Lonely Art

An afternoon wandering at Artisphere in Rosslyn.

After months of wandering the streets in search of art exposed to the elements and available to the pedestrian eye, I decided to venture indoors for some cultural inspiration. And what better place for roofed artistic exploration than Artisphere, Rosslyn's own urban arts center?

Artisphere oozes cool from every inch of its vast interior. It's a smorgasbord of hip artistic curation. As soon as you enter, you know this ain't your mama's art gallery; the colorful ultramodern decor makes a point of boldly communicating such to you.

I had to been to Artisphere several times before, so I knew generally what to expect. But previously I had always arrived with purpose, there for a specific showing or event, not for curious meandering. On this most recent visit I made a point of coming as an average Artisphere newcomer, not intent on seeing anything specific or with any preconceived notions.

What I found was far from life-changing. In addition to the initial blast of packaged coolness, I noticed an immediate loneliness to the place, a sad emptiness. Sure, it was rush hour on a week day, but too often I have found the sounds of my footsteps echoing throughout the cavernous Artisphere, and this time was no different.

Oh, well. More art for me. Kind of.

As my uninterrupted art viewing began, another observation came: There are no real permanent installations at Artisphere, nothing for veteran visitors to fall back on time and time again. It's primarily temporary installment after temporary installment. This is something that most of the time makes Artisphere great: It's exciting, unpredictable and always fresh. But with so many interactive media features and rotating installations, off-hours and off-dates can often seem rather lifeless.

I managed to find some entertainment, regardless.

The first, brief stop was some sort of video game art. After failing miserably in my attempt to create 3-D Etch-A-Sketch art with a strange red controller, I found a "new media" project in the Bijou Theater that seemed more promising.

This was old media made new: A series of Super 8mm black-and-white films by apparently renowned artist Alison Crocetta modernized by added sound and present-day video formatting.

According to the placard, the films sought to "focus on the relationship between the body, the built environment and sculptural form." About 30 seconds in, I had to focus on not clawing my eyes out and stabbing myself in the ears.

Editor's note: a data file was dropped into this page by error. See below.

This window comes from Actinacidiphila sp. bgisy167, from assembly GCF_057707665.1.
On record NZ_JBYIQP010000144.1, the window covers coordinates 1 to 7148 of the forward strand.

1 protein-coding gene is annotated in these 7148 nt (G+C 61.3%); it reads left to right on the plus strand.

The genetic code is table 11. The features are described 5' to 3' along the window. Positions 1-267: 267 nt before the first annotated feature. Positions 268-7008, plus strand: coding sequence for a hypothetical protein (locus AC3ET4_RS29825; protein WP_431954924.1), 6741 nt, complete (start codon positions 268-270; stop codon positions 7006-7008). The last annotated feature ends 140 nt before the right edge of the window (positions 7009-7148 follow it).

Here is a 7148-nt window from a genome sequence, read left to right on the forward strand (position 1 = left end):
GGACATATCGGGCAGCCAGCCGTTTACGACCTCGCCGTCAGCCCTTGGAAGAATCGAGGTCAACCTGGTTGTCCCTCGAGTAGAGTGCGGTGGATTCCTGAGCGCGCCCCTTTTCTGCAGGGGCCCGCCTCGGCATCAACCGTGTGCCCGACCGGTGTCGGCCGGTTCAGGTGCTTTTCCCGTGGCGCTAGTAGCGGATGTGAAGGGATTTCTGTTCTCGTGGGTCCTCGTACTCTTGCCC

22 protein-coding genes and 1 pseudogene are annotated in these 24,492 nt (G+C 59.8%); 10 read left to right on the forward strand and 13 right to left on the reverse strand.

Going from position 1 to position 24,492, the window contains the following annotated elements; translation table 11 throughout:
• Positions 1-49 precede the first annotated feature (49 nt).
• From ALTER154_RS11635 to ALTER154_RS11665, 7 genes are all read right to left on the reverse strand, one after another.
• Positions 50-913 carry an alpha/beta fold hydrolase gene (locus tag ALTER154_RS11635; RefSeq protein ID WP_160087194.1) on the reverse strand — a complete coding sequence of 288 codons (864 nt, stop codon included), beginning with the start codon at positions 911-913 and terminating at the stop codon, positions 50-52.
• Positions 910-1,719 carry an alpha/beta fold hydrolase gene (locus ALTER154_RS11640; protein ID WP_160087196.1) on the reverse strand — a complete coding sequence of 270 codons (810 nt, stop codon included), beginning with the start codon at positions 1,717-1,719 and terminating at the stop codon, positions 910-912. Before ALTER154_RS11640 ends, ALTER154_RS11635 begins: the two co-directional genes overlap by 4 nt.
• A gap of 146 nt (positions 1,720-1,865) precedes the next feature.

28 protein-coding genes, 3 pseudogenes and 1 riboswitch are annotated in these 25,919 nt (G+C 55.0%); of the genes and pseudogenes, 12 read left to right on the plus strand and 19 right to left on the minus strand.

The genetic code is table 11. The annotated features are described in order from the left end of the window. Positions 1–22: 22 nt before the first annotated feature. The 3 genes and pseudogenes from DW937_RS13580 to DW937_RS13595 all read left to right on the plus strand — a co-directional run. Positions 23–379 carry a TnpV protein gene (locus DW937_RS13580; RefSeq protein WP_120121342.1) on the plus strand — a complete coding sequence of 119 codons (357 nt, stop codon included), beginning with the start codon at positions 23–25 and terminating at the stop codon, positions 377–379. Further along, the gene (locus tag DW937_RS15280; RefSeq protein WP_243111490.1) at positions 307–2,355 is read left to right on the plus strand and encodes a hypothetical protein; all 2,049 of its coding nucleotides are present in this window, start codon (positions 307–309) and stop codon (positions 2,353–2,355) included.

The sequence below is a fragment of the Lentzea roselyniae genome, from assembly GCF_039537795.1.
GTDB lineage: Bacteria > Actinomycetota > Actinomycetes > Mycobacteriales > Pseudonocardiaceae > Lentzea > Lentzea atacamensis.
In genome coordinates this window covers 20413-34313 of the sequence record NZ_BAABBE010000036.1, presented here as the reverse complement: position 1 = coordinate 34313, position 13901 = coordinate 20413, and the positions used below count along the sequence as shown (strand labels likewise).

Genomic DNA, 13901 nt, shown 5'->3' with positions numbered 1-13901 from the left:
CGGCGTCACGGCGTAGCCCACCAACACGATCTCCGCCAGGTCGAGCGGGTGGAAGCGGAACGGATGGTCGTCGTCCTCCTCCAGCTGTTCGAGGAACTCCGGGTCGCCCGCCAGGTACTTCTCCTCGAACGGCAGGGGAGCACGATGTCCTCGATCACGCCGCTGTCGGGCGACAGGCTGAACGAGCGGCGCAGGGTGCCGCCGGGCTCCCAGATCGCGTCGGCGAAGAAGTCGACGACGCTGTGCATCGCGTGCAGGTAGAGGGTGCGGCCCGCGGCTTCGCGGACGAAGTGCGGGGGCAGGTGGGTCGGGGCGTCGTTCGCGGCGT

I entered the theater just as "Reveal" was commencing.

The film witnesses an actress's existence within an enclosed "head-space," or a cushioned white box, cerebral and dreamy in its appearance. The actress, also dressed in white and outfitted with a bonnet of flowers, begins to incessantly pull the flower buds one by one from her headdress. A voiceover attaches the clips of "She loves me" and "She loves me not" to the visuals -- the sound bytes on repeat, one followed by the other, over and over and over again. Enthralling.

The placard explains that " 'Reveal' follows a repeated action to a level of obsession while contemplating the search for love from oneself and a beloved." I decided to search for myself elsewhere.

And so I ventured into a wing of the building under construction, a wing for a soon-to-be-new installation. But I found the random amalgamation of bricks and crumbled concrete on the dimly lit floor to be more inspiring than the film I had just witnessed.

You find art in strange places when you commit to wandering.

Ultimately, little cultural enlightenment came of my Artisphere visit. It did, however, feel good to open up to the possibility of disappointment.

In closing, I'd like to offer some advice to Artisphere -- Not necessarily to please me, but to better serve the general viewing public:

1. Be more subtle. In my estimation, the average visitor is turned off by the overt "young and ultra-hip" vibe. The atmosphere and appearance shouldn't be the selling point, the art should be.

2. Try a more balanced approach. Not every installation has to prove your alternative-art street cred. Try coupling the out-there new media installations with more traditional galleries. I'm not saying be boring, just diversify.

3. Install some sort of permanent collection, so even if the main attractions are in the process of being installed or dismantled, there is always something to look at.

4. Go local. Feature more Virginia and Washingtonian artists.

That's all. Until next time, happy art hunting.

Mark Blacknell September 14, 2011 at 06:25 PM
Really enjoying your series, Brooks. Even when it's a bit depressing.
Maribeth Egan September 15, 2011 at 01:23 PM
Did you visit the MEZZ Gallery during your tour? It is devoted to Arlington based artists. "Mantra Samplers" is up until Sept. 23rd. Check it out.
Brooks Hays September 15, 2011 at 02:09 PM
Thanks for the suggestions Maribeth. I did see "Mantra Samplers," but they all looked too much like the front cover of "Eat, Pray, Love," which I have less than nice things to say about, so I thought it was best to hold my tongue on that.
Caroline Klam September 15, 2011 at 08:34 PM
I'm a 60 something Arlingtonian and I love the Artisphere - it doesn't feel either lonely or "young and hip."


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